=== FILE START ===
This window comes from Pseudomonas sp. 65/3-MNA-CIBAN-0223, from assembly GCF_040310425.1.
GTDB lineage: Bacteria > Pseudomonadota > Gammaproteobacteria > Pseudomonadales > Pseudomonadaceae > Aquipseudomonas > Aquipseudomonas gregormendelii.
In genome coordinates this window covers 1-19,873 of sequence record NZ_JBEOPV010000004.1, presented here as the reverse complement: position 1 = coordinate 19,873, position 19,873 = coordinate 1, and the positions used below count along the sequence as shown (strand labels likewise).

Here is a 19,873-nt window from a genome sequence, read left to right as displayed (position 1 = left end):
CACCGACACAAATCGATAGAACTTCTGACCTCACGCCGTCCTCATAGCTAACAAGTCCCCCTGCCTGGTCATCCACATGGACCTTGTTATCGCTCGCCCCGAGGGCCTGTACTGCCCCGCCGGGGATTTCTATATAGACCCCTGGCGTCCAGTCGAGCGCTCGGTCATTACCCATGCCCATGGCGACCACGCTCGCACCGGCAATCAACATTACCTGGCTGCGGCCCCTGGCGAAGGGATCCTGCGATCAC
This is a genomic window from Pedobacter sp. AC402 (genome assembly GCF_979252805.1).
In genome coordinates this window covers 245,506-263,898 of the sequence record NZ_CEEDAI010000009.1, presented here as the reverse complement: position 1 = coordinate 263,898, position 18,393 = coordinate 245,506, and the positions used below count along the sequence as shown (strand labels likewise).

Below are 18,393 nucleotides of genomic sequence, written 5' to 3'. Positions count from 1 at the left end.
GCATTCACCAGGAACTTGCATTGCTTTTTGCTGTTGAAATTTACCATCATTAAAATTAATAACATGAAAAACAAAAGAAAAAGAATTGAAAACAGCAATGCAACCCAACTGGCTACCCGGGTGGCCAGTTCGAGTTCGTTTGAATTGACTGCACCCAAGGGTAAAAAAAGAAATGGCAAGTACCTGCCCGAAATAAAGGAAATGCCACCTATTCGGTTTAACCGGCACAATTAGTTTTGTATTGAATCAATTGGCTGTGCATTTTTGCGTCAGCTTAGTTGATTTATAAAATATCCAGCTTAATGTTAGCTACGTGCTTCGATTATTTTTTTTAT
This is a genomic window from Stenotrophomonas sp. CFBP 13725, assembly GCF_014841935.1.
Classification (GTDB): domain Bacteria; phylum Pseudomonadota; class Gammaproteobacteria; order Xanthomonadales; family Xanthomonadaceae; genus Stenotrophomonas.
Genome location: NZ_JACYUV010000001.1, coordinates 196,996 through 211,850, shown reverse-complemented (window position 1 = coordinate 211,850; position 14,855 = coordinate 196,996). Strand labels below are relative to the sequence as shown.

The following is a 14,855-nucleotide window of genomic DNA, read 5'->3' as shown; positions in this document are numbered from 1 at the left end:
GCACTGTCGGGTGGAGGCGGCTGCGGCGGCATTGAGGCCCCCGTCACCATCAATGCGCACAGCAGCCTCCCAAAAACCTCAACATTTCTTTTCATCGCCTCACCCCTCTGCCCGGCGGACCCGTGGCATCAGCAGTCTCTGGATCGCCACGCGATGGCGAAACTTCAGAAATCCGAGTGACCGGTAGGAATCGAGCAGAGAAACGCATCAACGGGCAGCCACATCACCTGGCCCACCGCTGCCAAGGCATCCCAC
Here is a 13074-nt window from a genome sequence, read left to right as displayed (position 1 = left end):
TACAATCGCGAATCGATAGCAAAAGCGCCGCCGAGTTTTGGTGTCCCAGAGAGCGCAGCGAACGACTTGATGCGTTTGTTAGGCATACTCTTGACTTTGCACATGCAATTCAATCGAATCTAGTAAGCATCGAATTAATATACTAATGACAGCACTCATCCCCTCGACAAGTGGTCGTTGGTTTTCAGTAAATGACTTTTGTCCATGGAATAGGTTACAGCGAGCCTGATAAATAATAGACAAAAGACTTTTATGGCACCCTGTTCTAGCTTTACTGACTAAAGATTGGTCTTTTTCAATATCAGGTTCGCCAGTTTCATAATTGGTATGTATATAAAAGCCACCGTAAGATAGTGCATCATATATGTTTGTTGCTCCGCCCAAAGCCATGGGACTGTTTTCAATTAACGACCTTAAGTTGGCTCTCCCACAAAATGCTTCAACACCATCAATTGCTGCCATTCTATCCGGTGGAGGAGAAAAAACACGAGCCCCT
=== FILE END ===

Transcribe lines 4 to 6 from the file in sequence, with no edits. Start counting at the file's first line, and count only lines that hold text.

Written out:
Here is a 19,873-nt window from a genome sequence, read left to right as displayed (position 1 = left end):
CACCGACACAAATCGATAGAACTTCTGACCTCACGCCGTCCTCATAGCTAACAAGTCCCCCTGCCTGGTCATCCACATGGACCTTGTTATCGCTCGCCCCGAGGGCCTGTACTGCCCCGCCGGGGATTTCTATATAGACCCCTGGCGTCCAGTCGAGCGCTCGGTCATTACCCATGCCCATGGCGACCACGCTCGCACCGGCAATCAACATTACCTGGCTGCGGCCCCTGGCGAAGGGATCCTGCGATCAC
This is a genomic window from Pedobacter sp. AC402 (genome assembly GCF_979252805.1).